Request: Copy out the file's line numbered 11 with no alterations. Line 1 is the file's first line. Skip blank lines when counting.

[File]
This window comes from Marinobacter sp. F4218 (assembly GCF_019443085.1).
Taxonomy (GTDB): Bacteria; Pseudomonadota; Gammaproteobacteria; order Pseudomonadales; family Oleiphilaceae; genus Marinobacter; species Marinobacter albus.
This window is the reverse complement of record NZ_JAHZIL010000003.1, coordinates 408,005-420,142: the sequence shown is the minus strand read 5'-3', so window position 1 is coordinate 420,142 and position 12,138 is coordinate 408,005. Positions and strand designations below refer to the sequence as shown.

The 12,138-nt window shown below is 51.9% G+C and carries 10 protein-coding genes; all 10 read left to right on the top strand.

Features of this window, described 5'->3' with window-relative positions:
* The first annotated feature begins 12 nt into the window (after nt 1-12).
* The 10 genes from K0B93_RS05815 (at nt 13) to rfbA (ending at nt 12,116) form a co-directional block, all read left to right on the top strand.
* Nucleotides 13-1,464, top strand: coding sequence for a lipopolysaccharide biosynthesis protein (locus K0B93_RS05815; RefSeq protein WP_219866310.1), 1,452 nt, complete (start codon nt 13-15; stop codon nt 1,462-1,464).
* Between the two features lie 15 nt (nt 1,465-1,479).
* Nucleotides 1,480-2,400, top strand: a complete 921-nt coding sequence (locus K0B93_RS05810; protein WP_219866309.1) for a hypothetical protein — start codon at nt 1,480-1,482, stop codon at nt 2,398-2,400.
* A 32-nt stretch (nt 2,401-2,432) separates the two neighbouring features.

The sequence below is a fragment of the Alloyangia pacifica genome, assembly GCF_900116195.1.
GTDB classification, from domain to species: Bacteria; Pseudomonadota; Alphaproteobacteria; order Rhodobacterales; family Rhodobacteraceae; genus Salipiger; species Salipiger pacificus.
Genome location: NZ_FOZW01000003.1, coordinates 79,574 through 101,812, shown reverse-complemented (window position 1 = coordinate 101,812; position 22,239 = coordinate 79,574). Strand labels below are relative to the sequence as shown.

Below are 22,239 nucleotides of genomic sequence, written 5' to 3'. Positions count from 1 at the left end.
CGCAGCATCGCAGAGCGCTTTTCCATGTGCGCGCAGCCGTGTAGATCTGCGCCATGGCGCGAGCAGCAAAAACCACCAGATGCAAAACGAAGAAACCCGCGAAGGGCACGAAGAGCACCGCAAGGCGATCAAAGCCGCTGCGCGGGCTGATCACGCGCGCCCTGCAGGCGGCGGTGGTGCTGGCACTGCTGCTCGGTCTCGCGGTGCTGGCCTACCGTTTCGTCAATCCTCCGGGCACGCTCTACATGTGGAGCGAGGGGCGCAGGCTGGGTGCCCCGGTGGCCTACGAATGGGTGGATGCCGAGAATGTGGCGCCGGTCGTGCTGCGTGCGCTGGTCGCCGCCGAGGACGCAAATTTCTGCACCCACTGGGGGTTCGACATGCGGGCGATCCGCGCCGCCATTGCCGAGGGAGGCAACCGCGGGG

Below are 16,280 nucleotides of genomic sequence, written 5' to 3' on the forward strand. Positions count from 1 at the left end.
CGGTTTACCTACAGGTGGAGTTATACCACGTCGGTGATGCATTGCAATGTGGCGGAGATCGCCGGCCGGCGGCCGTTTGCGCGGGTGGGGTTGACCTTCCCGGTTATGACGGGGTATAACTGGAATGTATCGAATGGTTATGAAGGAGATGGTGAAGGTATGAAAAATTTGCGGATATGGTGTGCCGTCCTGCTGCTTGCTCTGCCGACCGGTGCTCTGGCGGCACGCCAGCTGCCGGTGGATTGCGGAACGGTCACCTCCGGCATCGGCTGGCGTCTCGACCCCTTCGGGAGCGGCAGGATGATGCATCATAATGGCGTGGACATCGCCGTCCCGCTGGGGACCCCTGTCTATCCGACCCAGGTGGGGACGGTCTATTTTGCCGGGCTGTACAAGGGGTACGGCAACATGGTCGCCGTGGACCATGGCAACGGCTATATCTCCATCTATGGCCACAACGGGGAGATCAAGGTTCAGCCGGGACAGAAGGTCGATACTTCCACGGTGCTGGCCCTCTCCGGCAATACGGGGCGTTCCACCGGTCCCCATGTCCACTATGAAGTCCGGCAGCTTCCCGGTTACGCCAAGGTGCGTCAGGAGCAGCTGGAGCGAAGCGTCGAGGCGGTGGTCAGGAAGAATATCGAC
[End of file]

* A 32-nt stretch (nt 2,401-2,432) separates the two neighbouring features.